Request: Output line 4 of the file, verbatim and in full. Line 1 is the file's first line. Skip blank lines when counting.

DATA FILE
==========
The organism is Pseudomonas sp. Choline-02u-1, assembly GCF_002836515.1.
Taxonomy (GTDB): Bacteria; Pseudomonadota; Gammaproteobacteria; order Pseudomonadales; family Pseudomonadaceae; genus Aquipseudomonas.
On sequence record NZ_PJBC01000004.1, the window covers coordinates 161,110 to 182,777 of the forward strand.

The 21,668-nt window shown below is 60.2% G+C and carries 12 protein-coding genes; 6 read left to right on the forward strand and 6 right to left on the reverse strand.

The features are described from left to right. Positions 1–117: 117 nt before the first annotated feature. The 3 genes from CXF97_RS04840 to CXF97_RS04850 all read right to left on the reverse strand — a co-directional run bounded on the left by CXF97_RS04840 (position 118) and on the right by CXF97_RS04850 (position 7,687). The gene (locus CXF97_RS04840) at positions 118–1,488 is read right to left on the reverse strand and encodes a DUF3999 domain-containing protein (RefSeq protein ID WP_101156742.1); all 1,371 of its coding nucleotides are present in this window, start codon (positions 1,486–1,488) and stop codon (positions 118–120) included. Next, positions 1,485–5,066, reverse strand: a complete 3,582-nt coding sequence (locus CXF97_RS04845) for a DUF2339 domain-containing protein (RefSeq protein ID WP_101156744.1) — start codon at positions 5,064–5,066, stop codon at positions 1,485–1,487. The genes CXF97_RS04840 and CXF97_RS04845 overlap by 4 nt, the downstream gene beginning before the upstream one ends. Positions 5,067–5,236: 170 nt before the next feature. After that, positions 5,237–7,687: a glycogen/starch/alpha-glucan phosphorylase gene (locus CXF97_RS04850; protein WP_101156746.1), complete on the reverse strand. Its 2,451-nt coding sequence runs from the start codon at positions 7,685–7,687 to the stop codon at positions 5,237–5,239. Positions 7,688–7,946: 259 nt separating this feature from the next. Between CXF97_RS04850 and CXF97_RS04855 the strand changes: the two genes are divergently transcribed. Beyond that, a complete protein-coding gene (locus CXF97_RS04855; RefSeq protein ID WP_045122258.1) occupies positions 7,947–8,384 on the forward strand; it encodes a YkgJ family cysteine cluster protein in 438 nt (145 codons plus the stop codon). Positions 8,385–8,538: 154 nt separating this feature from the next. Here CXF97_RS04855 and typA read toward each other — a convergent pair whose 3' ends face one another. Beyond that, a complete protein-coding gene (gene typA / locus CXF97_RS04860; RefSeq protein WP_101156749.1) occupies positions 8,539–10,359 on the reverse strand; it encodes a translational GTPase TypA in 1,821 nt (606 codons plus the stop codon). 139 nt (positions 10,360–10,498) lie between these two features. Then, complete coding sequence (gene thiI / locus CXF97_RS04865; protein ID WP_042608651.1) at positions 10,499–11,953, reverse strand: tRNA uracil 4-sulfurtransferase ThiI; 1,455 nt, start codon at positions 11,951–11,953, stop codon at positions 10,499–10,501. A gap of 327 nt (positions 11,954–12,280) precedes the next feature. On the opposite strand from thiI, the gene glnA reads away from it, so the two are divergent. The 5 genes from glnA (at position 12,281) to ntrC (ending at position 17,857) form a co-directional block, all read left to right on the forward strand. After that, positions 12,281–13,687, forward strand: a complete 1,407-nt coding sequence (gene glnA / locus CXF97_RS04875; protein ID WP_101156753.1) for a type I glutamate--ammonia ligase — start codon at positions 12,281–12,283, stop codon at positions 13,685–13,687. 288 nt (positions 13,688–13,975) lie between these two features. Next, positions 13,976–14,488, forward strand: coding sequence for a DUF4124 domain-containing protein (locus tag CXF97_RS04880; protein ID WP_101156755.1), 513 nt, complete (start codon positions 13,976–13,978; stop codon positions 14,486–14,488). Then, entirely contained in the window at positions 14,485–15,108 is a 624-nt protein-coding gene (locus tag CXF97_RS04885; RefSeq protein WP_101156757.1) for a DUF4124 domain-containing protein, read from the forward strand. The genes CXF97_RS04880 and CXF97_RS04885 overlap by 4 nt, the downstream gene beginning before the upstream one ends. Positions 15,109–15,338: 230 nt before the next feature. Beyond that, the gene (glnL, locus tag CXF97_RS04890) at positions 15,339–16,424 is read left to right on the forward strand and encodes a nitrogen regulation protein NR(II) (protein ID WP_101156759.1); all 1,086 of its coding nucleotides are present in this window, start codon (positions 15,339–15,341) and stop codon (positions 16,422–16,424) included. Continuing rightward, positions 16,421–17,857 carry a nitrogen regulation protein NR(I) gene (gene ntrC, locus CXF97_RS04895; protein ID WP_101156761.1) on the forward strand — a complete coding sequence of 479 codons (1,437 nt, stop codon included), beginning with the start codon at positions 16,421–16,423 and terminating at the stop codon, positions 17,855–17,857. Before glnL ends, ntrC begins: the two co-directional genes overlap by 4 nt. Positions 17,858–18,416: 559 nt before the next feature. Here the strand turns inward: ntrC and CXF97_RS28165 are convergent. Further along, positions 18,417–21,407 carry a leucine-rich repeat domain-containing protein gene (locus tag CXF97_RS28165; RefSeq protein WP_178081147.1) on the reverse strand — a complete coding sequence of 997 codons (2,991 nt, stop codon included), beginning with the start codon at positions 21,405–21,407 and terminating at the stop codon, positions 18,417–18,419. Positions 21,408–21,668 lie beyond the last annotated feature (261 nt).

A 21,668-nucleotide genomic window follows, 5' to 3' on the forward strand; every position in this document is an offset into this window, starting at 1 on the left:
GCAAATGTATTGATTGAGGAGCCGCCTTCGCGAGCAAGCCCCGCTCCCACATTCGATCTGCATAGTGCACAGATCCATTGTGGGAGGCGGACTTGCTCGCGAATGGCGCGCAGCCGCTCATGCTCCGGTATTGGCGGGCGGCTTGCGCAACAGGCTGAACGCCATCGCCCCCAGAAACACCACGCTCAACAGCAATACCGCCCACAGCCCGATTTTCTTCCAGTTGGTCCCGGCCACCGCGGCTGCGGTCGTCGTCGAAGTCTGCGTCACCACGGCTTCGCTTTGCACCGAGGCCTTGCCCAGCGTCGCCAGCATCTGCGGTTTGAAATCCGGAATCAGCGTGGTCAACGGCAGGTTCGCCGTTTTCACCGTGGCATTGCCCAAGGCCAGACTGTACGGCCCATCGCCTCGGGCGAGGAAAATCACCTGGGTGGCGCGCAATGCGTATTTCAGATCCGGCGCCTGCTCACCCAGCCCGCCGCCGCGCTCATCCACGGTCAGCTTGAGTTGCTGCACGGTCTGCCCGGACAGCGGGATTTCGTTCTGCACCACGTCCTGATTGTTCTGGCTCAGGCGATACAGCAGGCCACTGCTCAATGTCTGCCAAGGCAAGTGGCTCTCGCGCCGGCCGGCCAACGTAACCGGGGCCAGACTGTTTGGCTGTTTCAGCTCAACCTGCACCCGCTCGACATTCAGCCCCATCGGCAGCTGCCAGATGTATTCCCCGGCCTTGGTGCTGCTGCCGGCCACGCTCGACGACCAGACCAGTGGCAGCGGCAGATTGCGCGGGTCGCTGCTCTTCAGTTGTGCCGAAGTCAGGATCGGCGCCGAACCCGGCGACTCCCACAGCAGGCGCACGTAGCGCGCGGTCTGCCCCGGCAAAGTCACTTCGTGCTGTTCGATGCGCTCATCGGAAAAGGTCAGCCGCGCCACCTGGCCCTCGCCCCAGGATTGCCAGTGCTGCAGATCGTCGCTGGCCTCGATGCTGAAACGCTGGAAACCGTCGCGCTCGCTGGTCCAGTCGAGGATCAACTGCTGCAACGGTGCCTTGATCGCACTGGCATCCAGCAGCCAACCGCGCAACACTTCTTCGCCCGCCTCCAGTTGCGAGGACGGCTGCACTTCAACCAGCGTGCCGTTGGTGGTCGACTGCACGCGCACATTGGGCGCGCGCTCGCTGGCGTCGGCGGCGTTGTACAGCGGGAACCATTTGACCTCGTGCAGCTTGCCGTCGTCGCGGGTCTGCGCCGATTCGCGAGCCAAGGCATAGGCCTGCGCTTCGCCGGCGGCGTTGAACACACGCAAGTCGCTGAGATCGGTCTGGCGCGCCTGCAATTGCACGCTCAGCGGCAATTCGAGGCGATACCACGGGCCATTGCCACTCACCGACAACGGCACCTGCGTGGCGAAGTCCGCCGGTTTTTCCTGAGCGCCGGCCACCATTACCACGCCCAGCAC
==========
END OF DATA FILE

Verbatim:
The 21,668-nt window shown below is 60.2% G+C and carries 12 protein-coding genes; 6 read left to right on the forward strand and 6 right to left on the reverse strand.